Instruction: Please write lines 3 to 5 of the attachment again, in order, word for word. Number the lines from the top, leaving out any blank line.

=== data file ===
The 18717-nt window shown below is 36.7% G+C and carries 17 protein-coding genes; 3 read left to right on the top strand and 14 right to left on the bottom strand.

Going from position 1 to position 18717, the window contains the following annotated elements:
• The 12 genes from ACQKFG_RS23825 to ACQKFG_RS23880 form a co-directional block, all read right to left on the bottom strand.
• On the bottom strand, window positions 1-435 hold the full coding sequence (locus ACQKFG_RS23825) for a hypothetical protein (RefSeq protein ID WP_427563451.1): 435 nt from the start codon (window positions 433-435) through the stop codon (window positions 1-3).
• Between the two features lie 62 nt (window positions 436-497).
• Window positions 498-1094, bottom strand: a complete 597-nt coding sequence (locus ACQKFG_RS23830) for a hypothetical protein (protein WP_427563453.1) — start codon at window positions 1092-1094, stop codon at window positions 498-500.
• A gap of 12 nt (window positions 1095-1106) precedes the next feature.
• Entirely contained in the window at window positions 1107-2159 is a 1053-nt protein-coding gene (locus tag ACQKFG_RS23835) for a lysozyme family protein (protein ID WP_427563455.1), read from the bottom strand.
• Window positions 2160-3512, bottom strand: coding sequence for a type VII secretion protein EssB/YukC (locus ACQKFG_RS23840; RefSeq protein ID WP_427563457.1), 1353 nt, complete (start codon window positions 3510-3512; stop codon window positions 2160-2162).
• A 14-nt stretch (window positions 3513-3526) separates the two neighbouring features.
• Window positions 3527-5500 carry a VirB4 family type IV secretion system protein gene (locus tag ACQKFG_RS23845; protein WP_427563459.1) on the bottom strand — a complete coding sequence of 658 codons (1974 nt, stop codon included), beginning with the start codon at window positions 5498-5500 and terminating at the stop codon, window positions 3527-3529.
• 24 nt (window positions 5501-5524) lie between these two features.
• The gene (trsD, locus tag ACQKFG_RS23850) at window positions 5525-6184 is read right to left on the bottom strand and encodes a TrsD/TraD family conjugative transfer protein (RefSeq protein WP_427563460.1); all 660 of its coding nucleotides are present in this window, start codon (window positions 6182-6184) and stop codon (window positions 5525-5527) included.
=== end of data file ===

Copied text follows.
• The 12 genes from ACQKFG_RS23825 to ACQKFG_RS23880 form a co-directional block, all read right to left on the bottom strand.
• On the bottom strand, window positions 1-435 hold the full coding sequence (locus ACQKFG_RS23825) for a hypothetical protein (RefSeq protein ID WP_427563451.1): 435 nt from the start codon (window positions 433-435) through the stop codon (window positions 1-3).
• Between the two features lie 62 nt (window positions 436-497).